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Aaron Novick


Leo Szilard
François Jacob Scientist
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Leo Szilard... he's just like a bumblebee who goes from one flower to the next and fertilises just about anything. Szilard is also extraordinary, an incredible, surprising man. He had 10 ideas a minute. He had ideas about everything. I must have forgotten now, but he had... I have somewhat forgotten his ideas... but there were things to make money, to do experiments, to...

[Q] I know that he was very active in anti nuclear weapon movements, wasn't he?

Yes, he was very active. He was one of the guys... He went to see Einstein, he took him by the arm, and took him to see... who was it then?

[Q] Roosevelt. Basically, he was the one behind the atomic bomb...

He's the one that set the whole thing off, yes. So it was... But he was very surprising.

Leo Szilard, ça c'est exactement comme le bourdon qui va d'une fleur à une autre et qui féconde un peu tout. Lui il était extraordinaire aussi alors, Szilard, incroyable personnage, étonnant. Alors il avait 10 idées à la minute. Et il avait des idées pour tout. Je dois avoir oublier maintenant, mais il avait des... Alors j'ai un peu oublié ses idées... Mais il avait des trucs pour faire du fric, pour faire des expériences pour faire...

[Q] Je sais qu'il avait été actif dans les mouvements anti-armes nucléaires, non?

Oui, il a été très actif. Lui c'est un des types... Lui il est allé chez Einstein, il a pris Einstein par la manche, l'a emmené chez... c'était qui à ce moment là?

[Q] Roosevelt. C'est lui qui a été, au fond, à l'origine de la bombe atomique...

C'est lui qui a déclenché le truc, oui. Alors c'était... Mais il était très étonnant.

François Jacob (1920-2013) was a French biochemist whose work has led to advances in the understanding of the ways in which genes are controlled. In 1965 he was awarded the Nobel Prize in Physiology or Medicine, together with Jacque Monod and André Lwoff, for his contribution to the field of biochemistry. His later work included studies on gene control and on embryogenesis. Besides the Nobel Prize, he also received the Lewis Thomas Prize for Writing about Science for 1996 and was elected a member of the French Academy in 1996.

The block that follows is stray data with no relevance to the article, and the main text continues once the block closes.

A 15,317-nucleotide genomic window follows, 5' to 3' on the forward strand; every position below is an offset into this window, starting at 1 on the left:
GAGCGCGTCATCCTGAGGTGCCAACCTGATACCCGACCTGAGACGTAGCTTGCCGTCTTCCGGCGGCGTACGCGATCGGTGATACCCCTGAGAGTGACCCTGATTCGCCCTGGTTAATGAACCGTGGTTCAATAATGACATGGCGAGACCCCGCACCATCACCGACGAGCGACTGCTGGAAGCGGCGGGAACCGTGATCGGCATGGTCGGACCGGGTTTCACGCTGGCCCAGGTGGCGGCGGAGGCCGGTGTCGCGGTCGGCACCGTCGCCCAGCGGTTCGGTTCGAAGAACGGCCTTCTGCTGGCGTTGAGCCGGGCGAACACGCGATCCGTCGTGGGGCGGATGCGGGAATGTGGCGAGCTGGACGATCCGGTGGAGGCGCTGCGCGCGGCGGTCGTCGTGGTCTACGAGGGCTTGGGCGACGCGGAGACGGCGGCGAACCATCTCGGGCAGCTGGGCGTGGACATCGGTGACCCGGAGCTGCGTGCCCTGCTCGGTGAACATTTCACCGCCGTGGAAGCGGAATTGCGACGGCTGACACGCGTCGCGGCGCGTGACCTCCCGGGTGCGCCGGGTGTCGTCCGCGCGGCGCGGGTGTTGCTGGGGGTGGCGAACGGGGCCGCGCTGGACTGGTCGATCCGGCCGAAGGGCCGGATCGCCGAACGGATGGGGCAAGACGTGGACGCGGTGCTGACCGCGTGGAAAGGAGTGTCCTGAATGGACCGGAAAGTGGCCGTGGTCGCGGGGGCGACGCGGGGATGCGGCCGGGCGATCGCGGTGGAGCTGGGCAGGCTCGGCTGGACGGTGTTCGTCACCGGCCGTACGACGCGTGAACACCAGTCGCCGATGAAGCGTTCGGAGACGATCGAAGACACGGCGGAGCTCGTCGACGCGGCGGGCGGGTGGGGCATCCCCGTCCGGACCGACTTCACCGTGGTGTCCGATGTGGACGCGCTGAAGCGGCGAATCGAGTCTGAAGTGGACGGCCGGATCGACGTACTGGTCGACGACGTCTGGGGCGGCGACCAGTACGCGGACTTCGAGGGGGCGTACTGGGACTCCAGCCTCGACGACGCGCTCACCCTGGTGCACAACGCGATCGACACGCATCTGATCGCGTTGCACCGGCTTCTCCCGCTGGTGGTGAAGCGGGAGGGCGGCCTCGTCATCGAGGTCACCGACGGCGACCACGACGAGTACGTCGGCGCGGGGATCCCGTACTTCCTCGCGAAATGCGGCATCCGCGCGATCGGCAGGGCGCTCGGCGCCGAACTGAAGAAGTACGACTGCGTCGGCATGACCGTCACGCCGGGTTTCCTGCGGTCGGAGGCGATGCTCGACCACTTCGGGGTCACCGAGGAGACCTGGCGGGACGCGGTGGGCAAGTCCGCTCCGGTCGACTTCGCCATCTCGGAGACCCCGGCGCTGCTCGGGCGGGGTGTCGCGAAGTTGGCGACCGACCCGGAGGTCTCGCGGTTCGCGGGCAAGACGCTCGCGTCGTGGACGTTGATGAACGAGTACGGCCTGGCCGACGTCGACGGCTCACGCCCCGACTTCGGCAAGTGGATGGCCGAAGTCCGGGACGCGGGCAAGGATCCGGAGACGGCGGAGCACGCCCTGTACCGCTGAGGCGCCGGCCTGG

Listeners: Michel Morange

Michel Morange est généticien et professeur à L'Université Paris VI ainsi qu'à l'Ecole Normale Supérieure où il dirige le Centre Cavaillès d'Histoire et de Philosophie des Sciences. Après l'obtention d'une license en Biochimie ainsi que de deux Doctorats, l'un en Biochimie, l'autre en Histoire et Philosophie des Sciences, il rejoint le laboratoire de Génétique Moléculaire dirigé par le Professeur François Jacob à l'Institut Pasteur. Ses principaux travaux de recherche se sont portés sur l'Histoire de la Biologie au XXème siècle, la naissance et le développement de la Biologie Moléculaire, ses transformations récentes et ses interactions avec les autres disciplines biologiques. Auteur de "La Part des Gènes" ainsi que de "Histoire de la Biologie Moléculaire", il est spécialiste de la structure, de la fonction et de l'ingénerie des protéines.

Michel Morange is a professor of Biology and Director of the Centre Cavaillès of History and Philosophy of Science at the Ecole Normale Supérieure. After having obtained a Bachelor in biochemistry and two PhDs, one in Biochemistry, the other in History and Philosophy of Science, he went on to join the research unit of Molecular Genetics headed by François Jacob, in the Department of Molecular Biology at the Pasteur Institute, Paris. Together with Olivier Bensaude, he discovered that Heat Shock Proteins are specifically expressed on the onset of the mouse zygotic genome activation. Since then he has been working on the properties of Heat Shock Proteins, their role in aggregation and on the regulation of expression of these proteins during mouse embryogenesis. He is the author of 'A History of Molecular Biology' and 'The Misunderstood Gene'.

Tags: Albert Einstein, Leo Szilard

Duration: 1 minute, 7 seconds

Date story recorded: October 2004

Date story went live: 24 January 2008